Tesla can continue referring to the capabilities of its driver assistance system and to autonomous driving in its advertising in Germany after a court threw out a complaint against the practice. Germany’s Wettbewerbszentrale, an industry-sponsored body tasked with policing anti-competitive practices, had filed the so-called non-admissibility complaint with Germany’s Federal Court of Justice.
A spokesperson for the court said the complaint had been rejected on July 28, effectively allowing Tesla to keep using the phrases “full potential for autonomous driving” and “Autopilot inclusive” in its German advertising materials.
Industry publication Teslamag first reported the rejection earlier this week.
The complaint by Wettbewerbszentrale came in response to a ruling by the higher regional court Munich in October 2021 that confirmed an appeal by Tesla against a previous verdict by a lower district court that prohibited the use of the phrases.
Tesla earlier this month was also accused by a California state transportation regulator of falsely advertising its Autopilot and Full Self-Driving features as providing autonomous vehicle control.
Last week, two US lawmakers who chair subcommittees overseeing auto safety asked the federal auto safety regulator for a briefing on its probes into crashes involving Tesla electric vehicles using Autopilot and advanced driver assistance systems, according to a letter seen by Reuters.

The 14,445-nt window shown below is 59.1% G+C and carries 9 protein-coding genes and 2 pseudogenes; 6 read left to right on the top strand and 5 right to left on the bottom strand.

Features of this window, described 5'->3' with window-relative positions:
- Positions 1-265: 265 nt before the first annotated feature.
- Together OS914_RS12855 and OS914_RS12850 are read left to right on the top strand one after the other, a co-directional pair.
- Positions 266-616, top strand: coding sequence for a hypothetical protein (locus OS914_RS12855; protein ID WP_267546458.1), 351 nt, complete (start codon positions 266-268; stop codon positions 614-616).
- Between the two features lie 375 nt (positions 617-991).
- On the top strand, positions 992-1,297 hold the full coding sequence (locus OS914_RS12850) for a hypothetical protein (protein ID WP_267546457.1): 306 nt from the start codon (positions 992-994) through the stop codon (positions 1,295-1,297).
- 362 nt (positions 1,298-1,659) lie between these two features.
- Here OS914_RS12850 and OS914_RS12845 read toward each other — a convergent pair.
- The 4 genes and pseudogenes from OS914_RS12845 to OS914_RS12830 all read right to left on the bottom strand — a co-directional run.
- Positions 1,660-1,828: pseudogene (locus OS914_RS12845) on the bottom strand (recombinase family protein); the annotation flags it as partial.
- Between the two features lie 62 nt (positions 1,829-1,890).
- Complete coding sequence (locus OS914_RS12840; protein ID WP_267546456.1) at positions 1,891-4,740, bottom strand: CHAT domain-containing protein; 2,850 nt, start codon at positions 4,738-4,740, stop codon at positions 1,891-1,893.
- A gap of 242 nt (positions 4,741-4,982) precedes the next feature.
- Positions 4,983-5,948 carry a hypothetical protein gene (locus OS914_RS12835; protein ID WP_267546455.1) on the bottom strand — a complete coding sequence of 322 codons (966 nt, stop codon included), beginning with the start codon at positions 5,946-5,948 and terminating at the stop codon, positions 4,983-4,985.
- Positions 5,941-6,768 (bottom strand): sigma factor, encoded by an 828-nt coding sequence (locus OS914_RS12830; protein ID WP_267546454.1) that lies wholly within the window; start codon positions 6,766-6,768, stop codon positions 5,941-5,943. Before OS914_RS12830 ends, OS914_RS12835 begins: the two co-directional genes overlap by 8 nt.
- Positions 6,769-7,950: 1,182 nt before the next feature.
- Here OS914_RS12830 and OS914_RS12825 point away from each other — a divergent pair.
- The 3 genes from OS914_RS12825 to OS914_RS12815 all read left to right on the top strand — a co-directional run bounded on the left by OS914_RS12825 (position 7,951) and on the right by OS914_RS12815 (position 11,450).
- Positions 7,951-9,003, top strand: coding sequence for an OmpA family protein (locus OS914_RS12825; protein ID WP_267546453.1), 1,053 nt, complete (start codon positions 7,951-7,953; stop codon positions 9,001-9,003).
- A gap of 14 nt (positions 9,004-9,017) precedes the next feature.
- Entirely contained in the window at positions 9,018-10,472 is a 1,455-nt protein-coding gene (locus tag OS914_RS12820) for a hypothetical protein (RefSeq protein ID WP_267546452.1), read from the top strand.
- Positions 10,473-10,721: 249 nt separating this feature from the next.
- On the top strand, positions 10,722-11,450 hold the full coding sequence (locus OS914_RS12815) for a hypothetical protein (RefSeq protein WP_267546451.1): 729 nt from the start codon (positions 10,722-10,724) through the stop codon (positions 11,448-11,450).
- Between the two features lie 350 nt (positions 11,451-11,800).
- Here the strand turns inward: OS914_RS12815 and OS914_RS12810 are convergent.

US Senator Gary Peters and Representative Jan Schakowsky, both Democrats, said in the letter to the National Highway Traffic Safety Administration (NHTSA) that they were concerned that “federal investigations and recent reporting have uncovered troubling safety issues” at Tesla.
The lawmakers asked, “given the mounting number of fatalities involving Tesla vehicles crashing into tractor trailers…has NHTSA considered opening a defect investigation into this issue?”
The letter added “does NHTSA strike a balance between investigative thoroughness and addressing urgent, emerging risks to motor vehicle safety?” and if the agency has enough resources and legal authority to properly investigate advanced driver assistance systems.
NHTSA did not immediately comment. In July, NHTSA Administrator Steve Cliff told Reuters he wanted to complete the investigation into Tesla’s advanced driver assistance system Autopilot “as quickly as we possibly can but I also want to get it right. There’s a lot of information that we need to comb through.”
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